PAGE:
In the "usual" Levenshtein distance computation between two strings s and x, of lengths n and m respectively, we have a rectangular grid from (0, 0) to (n, m), and at each grid point (i, j) we record the Levenshtein distance between the prefix s[1..i] and the prefix x[1..j]. The score at (i, j) is calculated from the scores at (i-1, j), (i, j-1) and (i-1, j-1) using bottom-up dynamic programming. To adapt this to treat x as one of a set of possible strings (specifically, a digit string corresponding to a number between b and e) instead of a particular given string, what we need to do is record not one but two scores for each grid point: one for the case where we assume that the digit at position j was chosen to hug the lower bound, and one where we assume it was chosen to hug the upper bound. The 3rd possibility (step 5 above) doesn't actually require space in the DP matrix because we can work out the minimal Levenshtein distance for the entire rest of the input string immediately, very similar to the way we work it out for the "easy" subproblems in the first section.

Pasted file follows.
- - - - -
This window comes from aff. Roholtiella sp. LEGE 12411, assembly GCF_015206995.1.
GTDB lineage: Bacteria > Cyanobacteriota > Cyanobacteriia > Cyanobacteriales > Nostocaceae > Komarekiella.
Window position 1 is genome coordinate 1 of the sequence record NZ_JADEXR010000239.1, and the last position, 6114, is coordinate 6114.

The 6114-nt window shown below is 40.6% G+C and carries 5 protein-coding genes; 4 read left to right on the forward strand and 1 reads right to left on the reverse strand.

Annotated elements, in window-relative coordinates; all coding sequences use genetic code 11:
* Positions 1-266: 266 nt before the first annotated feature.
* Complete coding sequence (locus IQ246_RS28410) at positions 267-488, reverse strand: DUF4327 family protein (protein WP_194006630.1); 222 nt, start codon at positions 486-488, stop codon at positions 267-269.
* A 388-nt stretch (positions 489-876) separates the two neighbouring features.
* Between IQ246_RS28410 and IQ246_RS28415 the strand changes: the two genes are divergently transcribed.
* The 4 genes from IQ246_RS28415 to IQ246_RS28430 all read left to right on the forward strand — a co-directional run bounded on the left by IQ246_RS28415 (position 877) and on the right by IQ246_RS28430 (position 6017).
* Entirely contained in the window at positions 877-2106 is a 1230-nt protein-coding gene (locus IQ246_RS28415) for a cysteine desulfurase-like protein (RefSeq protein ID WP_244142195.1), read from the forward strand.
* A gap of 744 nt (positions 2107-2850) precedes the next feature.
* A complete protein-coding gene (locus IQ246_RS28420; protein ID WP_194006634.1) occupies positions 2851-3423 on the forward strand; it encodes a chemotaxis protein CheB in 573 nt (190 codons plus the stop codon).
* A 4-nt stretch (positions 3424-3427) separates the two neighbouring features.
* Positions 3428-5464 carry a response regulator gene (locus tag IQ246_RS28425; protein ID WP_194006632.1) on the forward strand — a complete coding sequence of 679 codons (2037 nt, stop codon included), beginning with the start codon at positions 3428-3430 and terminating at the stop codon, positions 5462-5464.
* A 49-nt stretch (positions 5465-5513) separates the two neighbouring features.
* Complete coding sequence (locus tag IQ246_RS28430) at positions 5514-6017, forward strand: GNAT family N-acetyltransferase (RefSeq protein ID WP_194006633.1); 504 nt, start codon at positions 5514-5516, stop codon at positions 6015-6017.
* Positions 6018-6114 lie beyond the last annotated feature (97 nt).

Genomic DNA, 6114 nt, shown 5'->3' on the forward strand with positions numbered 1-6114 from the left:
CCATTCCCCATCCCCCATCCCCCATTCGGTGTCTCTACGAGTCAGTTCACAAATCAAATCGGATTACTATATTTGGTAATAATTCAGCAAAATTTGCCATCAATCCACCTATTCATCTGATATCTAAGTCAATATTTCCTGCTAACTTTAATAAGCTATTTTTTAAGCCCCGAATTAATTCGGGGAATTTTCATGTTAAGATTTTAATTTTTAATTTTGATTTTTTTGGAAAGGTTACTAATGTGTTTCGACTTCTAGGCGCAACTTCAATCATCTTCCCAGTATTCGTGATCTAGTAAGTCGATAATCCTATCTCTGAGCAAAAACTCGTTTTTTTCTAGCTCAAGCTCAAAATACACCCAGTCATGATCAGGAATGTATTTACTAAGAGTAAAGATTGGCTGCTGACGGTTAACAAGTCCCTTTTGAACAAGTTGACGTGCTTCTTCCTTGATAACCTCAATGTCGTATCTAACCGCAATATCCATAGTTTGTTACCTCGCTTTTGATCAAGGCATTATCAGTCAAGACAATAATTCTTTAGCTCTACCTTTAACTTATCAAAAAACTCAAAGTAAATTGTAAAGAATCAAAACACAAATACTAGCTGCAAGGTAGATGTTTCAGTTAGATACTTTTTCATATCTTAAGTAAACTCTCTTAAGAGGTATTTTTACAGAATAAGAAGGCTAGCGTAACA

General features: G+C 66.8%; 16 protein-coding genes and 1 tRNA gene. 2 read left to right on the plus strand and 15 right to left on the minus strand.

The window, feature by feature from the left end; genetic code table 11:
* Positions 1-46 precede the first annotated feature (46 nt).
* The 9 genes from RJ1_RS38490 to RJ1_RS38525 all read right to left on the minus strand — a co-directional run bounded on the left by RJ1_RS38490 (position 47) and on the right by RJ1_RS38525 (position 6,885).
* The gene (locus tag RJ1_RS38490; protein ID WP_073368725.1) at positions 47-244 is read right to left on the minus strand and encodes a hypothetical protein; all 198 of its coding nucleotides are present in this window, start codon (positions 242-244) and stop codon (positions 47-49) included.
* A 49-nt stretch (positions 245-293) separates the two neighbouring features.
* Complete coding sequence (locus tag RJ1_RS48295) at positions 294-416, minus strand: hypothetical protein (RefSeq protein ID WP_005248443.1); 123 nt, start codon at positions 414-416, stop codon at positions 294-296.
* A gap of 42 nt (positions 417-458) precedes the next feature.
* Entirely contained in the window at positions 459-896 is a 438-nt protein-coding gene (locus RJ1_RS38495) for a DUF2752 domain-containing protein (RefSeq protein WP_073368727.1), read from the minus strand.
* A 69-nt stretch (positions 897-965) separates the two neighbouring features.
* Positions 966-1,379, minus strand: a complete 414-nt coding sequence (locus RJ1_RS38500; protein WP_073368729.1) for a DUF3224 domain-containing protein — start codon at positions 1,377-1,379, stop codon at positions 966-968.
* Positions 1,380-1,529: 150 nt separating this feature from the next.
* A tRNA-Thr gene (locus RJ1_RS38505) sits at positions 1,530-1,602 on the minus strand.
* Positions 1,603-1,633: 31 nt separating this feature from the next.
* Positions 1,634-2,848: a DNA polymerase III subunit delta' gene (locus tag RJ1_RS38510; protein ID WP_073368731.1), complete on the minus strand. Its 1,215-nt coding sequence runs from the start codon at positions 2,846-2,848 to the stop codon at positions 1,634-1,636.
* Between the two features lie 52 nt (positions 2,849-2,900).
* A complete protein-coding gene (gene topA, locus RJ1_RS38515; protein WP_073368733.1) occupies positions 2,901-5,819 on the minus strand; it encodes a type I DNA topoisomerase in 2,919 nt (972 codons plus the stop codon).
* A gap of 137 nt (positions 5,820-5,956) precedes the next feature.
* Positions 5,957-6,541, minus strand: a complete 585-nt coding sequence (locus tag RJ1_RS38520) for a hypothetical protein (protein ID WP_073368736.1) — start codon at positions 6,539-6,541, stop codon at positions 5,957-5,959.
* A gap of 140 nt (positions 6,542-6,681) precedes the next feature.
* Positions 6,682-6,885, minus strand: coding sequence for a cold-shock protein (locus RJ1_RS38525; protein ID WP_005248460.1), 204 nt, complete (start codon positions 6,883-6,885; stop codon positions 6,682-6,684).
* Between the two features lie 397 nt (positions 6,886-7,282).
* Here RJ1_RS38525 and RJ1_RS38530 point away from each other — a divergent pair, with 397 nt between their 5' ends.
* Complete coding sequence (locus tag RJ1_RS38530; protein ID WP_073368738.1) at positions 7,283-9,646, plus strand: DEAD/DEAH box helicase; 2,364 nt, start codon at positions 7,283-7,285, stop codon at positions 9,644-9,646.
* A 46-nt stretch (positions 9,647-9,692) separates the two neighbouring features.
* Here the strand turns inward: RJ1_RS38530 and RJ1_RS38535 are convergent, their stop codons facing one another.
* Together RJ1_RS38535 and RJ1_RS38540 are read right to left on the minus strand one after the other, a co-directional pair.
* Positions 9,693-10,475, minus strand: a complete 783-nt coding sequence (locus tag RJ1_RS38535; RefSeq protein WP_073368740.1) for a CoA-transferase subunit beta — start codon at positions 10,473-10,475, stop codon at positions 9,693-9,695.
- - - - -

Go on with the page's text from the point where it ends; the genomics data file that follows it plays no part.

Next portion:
Super-Levenshtein DP recursion

Call the overall minimal score at grid point (i, j) v(i, j). Let diff(a, b) = 1 if characters a and b are different, and 0 otherwise. Let inrange(a, b..c) be 1 if the character a is in the range b..c, and 0 otherwise. The calculations are:

# The best Lev distance overall between s[1..i] and x[1..j]
v(i, j) = min(hb(i, j), he(i, j))